Survival strategies of M. tuberculosis inside the phagosome environment. This figure illustrates the mechanisms proposed to allow Mtb to survive inside the phagosome or Mtb escaping mechanisms from host defense. (1) Mtb survives inside the hostile phagosome by expressing Mycobacterial acid resistance Protein (MarP), a protein that buffers the acidic milieu. (2) Mtb survives inside the phagosome and evades the host immune response by residing apposition to the host lipid droplet. (3) Mtb avoids phagosome maturation and phagolysosome fusion by tagging early endosome markers (Rab5, Rab11, coronin1/TACO) and avoiding attachment and activation of several others (Rab7, CD63, lysosomal hydrolase, cathepsin D), which inhibits the proton–ATPase activity. Mtb accomplishes this by expressing various virulent factor lipoproteins (Man LAM, secreted phosphatase, lipid phosphatidylinositol 3 phosphate, phosphatase ptpA, TDM). (4) Mtb exits the phagosome and replicates inside the cytoplasm by rupturing the phagosome expressing ESX-1, DIM/PDIM, and phospho lipase A2 [46]. This phagosomal escape is advantageous to the pathogen for acquiring essential amino acids (arginine, methionine, or leucine), replication and dissemination [47]. Mtb: M. tuberculosis; Man LAM: Mannosylated lipoarabinomannan; TDM: Trehalose-6,6′-dimycolate; ESX-1: Early secretary antigenic target 6 (ESAT6) secretion system like protein; TACO: tryptophan aspartate containing coat protein, also named P57, Coronin1; DIM/PDIM: phthiocerol dimycocerosates. Figure is created with BioRender.com

Whether macrophage LD formation is in favor of pathogen survival or part of the host defense is a subject of on-going debate. Some studies suggest that host LD gives an evolutionary advantage to the bacilli by serving as depot of chemical energy [28, 44, 48] and shelter [49, 50]. In Barisch et al (2017) review, host LD is found in close apposition to the Mtb phagosome, serving as a lipid supply for Mtb LD formation via fusion, coalescence or lipophagy-dependent internalization [48]. Peyron et al (2008) supported this hypothesis [51], showing that FM formation is a unique feature of pathogenic Mycobacteria (Mtb, M. avium) and oxygenated mycolic acid played a role in the differentiation of macrophages into FM. Peyron and colleagues infect macrophages with Mtb and scanned the formation of the granuloma at days 3 and 11 using electron microscopy. At 3-days after infection, Mtb was found only inside the phagosome or around the granuloma microenvironment but not inside the cytoplasm of FM. At 11-days post infection, the FM population increased from 9% (day− 3 post infection) to 41%, the size of LD of FM were also increased (> 5 LD/FM), and 1–20 phagocytosed Mtb were observed. While 60% of phagosomes were evenly distributed in the cytoplasm of FM, nearly 21% of phagosomes were stationed in close proximity to the FM-LD and progressive engulfment was observed. This study also noted that only Mtb that transferred from the phagosome to FM-LD became LD positive, thereby proposing that Mtb LD may be derived from FM-LD [51]. According to Daniel et al. (2011), hypoxia is also another key factor for macrophage LD formation, where host LD in the form of TAG were incorporated into Mtb LD [28]. Taken together, these studies support the view that, host and Mtb LDs benefit the evolutionary success of the pathogen.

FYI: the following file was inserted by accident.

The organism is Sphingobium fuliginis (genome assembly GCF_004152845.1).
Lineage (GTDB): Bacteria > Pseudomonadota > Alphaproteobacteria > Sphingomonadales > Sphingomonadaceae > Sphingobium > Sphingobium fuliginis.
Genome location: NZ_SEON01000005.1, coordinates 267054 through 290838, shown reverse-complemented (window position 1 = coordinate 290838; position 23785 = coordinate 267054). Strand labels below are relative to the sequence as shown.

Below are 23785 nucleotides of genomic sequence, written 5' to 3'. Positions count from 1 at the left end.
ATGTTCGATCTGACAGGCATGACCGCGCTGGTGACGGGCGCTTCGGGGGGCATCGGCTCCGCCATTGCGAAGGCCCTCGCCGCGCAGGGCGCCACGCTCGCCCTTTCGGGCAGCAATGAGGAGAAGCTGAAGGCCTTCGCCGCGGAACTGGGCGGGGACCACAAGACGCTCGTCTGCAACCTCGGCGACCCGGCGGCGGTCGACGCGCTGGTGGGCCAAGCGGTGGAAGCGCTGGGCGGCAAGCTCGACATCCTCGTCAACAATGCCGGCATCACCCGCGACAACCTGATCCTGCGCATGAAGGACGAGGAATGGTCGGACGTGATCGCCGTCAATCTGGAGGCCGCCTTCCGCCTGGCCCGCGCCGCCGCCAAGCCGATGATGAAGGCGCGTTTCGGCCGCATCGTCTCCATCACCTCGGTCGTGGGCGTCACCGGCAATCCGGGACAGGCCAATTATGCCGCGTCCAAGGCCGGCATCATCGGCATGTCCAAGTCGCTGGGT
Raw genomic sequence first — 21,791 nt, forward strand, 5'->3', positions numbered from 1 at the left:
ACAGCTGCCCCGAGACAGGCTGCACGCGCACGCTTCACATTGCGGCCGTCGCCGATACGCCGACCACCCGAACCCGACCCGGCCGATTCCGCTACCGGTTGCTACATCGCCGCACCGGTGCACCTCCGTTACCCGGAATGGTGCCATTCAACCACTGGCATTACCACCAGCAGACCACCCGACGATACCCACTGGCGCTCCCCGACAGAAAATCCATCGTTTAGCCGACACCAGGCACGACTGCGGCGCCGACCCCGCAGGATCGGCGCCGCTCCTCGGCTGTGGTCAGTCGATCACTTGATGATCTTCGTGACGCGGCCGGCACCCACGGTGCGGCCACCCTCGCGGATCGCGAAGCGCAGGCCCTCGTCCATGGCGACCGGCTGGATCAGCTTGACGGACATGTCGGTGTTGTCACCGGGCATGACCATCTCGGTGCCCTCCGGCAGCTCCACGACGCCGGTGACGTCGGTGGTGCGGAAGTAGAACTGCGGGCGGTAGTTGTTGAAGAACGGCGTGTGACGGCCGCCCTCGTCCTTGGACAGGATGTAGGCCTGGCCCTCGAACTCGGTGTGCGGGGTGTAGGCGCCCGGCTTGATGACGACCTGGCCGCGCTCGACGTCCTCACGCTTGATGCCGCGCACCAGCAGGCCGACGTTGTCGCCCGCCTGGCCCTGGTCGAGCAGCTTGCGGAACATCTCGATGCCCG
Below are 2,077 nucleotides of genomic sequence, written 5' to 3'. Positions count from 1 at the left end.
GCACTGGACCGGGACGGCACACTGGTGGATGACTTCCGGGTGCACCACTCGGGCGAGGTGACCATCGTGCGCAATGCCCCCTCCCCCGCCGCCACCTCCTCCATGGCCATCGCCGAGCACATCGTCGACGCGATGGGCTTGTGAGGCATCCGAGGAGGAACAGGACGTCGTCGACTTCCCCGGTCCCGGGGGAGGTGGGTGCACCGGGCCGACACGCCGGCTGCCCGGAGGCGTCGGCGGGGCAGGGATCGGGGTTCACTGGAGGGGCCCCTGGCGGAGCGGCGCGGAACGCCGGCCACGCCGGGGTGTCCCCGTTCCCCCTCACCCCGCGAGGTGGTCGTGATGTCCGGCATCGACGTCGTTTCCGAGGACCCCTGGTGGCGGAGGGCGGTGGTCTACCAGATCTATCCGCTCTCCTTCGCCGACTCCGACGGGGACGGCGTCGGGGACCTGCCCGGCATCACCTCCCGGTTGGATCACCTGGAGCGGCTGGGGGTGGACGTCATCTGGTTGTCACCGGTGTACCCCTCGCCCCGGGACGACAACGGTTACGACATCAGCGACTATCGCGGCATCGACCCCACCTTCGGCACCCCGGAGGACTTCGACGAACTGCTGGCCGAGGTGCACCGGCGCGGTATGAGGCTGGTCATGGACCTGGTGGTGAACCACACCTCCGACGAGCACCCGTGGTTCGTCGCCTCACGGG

In apparent contradiction to the above research, a study by Knight et al. (2017) suggested that host LD formation is entirely dependent on IFN-γ/HIF-1α activation and few LDs are observed without these cytokines. For instance, when primary murine bone marrow derived macrophages were infected with Mtb, very few, (average of < 1) LD were formed by macrophages. However, a large number of LD (average of > 10 LDs/macrophage) were formed when these Mtb-infected macrophages were treated with IFN-γ; 100% of macrophages accumulated LD. Additionally, the authors showed that Mtb can extricate different types of lipid from the host. Knight et al. concluded that Mtb LD and host LD formation are two opposing and uncoupled phenomena; where Mtb LD are synthesized as means of Mtb survival, whereas host LD synthesis is a mechanism of host defense [52]. Other studies have also reported that the accumulation of LD in the macrophage cytoplasm is part of a coordinated host defense mechanism [52,53,54].

The up-regulation of Mtb genes (hspX, icl1, tgs1, dosR, lipY, pckA) related to LD metabolism and hypoxia in the granuloma and inside the phagosome environment confirmed the rescue function of Mtb-LD [55]. Taken together, the evidence supports the view that Mtb LD formation serves the pathogen, and may act as a source of chemical energy [12, 56], shelter of genomic DNA [50], scavenger of toxic free fatty acids [12], creating non-mutational phenotypic heterogeneity [7] such as formation of antibiotic tolerance [55, 57,58,59] and evading host immune cells by hiding its pathogen associated molecular patterns (PAMP) [60, 61]. The host LD and the Mtb cell wall lipid components are also essential for Mtb survival by avoiding autophagy and delaying lysosomal trafficking towards the phagosome [62, 63].